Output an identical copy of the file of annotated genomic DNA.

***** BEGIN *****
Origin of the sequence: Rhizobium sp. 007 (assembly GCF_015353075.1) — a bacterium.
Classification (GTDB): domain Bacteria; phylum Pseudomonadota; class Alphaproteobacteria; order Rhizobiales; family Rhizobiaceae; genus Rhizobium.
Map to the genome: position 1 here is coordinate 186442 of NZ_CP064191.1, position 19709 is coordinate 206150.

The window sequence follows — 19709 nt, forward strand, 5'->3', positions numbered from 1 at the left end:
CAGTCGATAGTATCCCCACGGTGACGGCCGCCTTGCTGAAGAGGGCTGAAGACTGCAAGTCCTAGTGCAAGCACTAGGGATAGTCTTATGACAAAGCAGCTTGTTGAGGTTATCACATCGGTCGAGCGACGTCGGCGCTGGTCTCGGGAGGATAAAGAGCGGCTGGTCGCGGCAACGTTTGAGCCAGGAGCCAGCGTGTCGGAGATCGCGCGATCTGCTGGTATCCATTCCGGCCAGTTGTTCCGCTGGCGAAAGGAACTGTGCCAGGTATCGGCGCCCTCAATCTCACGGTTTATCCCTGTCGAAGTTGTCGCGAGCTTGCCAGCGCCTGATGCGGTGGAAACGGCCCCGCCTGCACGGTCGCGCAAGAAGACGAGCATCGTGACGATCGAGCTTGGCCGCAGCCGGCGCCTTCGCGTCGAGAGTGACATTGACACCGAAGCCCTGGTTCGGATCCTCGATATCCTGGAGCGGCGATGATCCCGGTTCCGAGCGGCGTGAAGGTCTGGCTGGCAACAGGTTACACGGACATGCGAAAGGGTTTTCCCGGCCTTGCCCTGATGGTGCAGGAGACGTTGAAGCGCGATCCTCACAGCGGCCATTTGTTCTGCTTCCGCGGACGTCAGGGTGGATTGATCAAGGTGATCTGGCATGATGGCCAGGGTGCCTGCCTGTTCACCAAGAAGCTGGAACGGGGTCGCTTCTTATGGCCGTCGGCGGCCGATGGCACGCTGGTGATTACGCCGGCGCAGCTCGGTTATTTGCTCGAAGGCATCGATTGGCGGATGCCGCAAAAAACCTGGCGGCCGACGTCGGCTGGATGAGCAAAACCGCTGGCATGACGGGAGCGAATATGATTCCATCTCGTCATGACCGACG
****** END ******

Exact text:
Origin of the sequence: Rhizobium sp. 007 (assembly GCF_015353075.1) — a bacterium.
Classification (GTDB): domain Bacteria; phylum Pseudomonadota; class Alphaproteobacteria; order Rhizobiales; family Rhizobiaceae; genus Rhizobium.
Map to the genome: position 1 here is coordinate 186442 of NZ_CP064191.1, position 19709 is coordinate 206150.

The window sequence follows — 19709 nt, forward strand, 5'->3', positions numbered from 1 at the left end:
CAGTCGATAGTATCCCCACGGTGACGGCCGCCTTGCTGAAGAGGGCTGAAGACTGCAAGTCCTAGTGCAAGCACTAGGGATAGTCTTATGACAAAGCAGCTTGTTGAGGTTATCACATCGGTCGAGCGACGTCGGCGCTGGTCTCGGGAGGATAAAGAGCGGCTGGTCGCGGCAACGTTTGAGCCAGGAGCCAGCGTGTCGGAGATCGCGCGATCTGCTGGTATCCATTCCGGCCAGTTGTTCCGCTGGCGAAAGGAACTGTGCCAGGTATCGGCGCCCTCAATCTCACGGTTTATCCCTGTCGAAGTTGTCGCGAGCTTGCCAGCGCCTGATGCGGTGGAAACGGCCCCGCCTGCACGGTCGCGCAAGAAGACGAGCATCGTGACGATCGAGCTTGGCCGCAGCCGGCGCCTTCGCGTCGAGAGTGACATTGACACCGAAGCCCTGGTTCGGATCCTCGATATCCTGGAGCGGCGATGATCCCGGTTCCGAGCGGCGTGAAGGTCTGGCTGGCAACAGGTTACACGGACATGCGAAAGGGTTTTCCCGGCCTTGCCCTGATGGTGCAGGAGACGTTGAAGCGCGATCCTCACAGCGGCCATTTGTTCTGCTTCCGCGGACGTCAGGGTGGATTGATCAAGGTGATCTGGCATGATGGCCAGGGTGCCTGCCTGTTCACCAAGAAGCTGGAACGGGGTCGCTTCTTATGGCCGTCGGCGGCCGATGGCACGCTGGTGATTACGCCGGCGCAGCTCGGTTATTTGCTCGAAGGCATCGATTGGCGGATGCCGCAAAAAACCTGGCGGCCGACGTCGGCTGGATGAGCAAAACCGCTGGCATGACGGGAGCGAATATGATTCCATCTCGTCATGACCGACG